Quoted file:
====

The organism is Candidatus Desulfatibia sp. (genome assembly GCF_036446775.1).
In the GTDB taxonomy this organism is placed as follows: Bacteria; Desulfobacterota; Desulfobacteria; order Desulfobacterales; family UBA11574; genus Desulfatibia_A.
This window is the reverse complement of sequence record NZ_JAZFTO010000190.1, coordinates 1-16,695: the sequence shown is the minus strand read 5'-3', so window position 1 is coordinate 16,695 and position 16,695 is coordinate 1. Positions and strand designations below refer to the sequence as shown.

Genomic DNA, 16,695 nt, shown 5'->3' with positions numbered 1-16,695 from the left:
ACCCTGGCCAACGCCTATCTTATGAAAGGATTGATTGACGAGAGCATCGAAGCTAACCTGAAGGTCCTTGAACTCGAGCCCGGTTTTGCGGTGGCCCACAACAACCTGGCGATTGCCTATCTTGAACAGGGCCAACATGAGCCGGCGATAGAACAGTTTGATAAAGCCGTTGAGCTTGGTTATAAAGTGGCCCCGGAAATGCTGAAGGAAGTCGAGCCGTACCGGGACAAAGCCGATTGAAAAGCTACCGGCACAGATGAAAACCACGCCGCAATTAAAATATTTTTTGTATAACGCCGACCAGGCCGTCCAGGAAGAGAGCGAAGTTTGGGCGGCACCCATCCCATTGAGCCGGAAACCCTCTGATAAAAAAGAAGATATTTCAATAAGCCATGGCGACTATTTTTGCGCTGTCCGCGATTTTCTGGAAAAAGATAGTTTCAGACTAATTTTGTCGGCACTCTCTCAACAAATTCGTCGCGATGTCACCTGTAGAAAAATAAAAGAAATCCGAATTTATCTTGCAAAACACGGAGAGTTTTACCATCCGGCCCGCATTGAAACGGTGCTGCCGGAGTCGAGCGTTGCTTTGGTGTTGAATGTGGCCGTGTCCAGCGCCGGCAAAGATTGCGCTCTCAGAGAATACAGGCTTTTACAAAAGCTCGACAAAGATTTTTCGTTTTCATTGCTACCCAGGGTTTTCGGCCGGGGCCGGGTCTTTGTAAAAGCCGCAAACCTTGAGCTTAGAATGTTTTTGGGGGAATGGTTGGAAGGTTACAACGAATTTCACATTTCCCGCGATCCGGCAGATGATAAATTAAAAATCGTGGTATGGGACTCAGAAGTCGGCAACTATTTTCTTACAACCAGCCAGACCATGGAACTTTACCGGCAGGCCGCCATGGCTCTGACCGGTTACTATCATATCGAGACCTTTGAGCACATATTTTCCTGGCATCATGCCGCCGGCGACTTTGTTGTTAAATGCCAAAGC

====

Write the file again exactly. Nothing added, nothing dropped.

The organism is Candidatus Desulfatibia sp. (genome assembly GCF_036446775.1).
In the GTDB taxonomy this organism is placed as follows: Bacteria; Desulfobacterota; Desulfobacteria; order Desulfobacterales; family UBA11574; genus Desulfatibia_A.
This window is the reverse complement of sequence record NZ_JAZFTO010000190.1, coordinates 1-16,695: the sequence shown is the minus strand read 5'-3', so window position 1 is coordinate 16,695 and position 16,695 is coordinate 1. Positions and strand designations below refer to the sequence as shown.

Genomic DNA, 16,695 nt, shown 5'->3' with positions numbered 1-16,695 from the left:
ACCCTGGCCAACGCCTATCTTATGAAAGGATTGATTGACGAGAGCATCGAAGCTAACCTGAAGGTCCTTGAACTCGAGCCCGGTTTTGCGGTGGCCCACAACAACCTGGCGATTGCCTATCTTGAACAGGGCCAACATGAGCCGGCGATAGAACAGTTTGATAAAGCCGTTGAGCTTGGTTATAAAGTGGCCCCGGAAATGCTGAAGGAAGTCGAGCCGTACCGGGACAAAGCCGATTGAAAAGCTACCGGCACAGATGAAAACCACGCCGCAATTAAAATATTTTTTGTATAACGCCGACCAGGCCGTCCAGGAAGAGAGCGAAGTTTGGGCGGCACCCATCCCATTGAGCCGGAAACCCTCTGATAAAAAAGAAGATATTTCAATAAGCCATGGCGACTATTTTTGCGCTGTCCGCGATTTTCTGGAAAAAGATAGTTTCAGACTAATTTTGTCGGCACTCTCTCAACAAATTCGTCGCGATGTCACCTGTAGAAAAATAAAAGAAATCCGAATTTATCTTGCAAAACACGGAGAGTTTTACCATCCGGCCCGCATTGAAACGGTGCTGCCGGAGTCGAGCGTTGCTTTGGTGTTGAATGTGGCCGTGTCCAGCGCCGGCAAAGATTGCGCTCTCAGAGAATACAGGCTTTTACAAAAGCTCGACAAAGATTTTTCGTTTTCATTGCTACCCAGGGTTTTCGGCCGGGGCCGGGTCTTTGTAAAAGCCGCAAACCTTGAGCTTAGAATGTTTTTGGGGGAATGGTTGGAAGGTTACAACGAATTTCACATTTCCCGCGATCCGGCAGATGATAAATTAAAAATCGTGGTATGGGACTCAGAAGTCGGCAACTATTTTCTTACAACCAGCCAGACCATGGAACTTTACCGGCAGGCCGCCATGGCTCTGACCGGTTACTATCATATCGAGACCTTTGAGCACATATTTTCCTGGCATCATGCCGCCGGCGACTTTGTTGTTAAATGCCAAAGC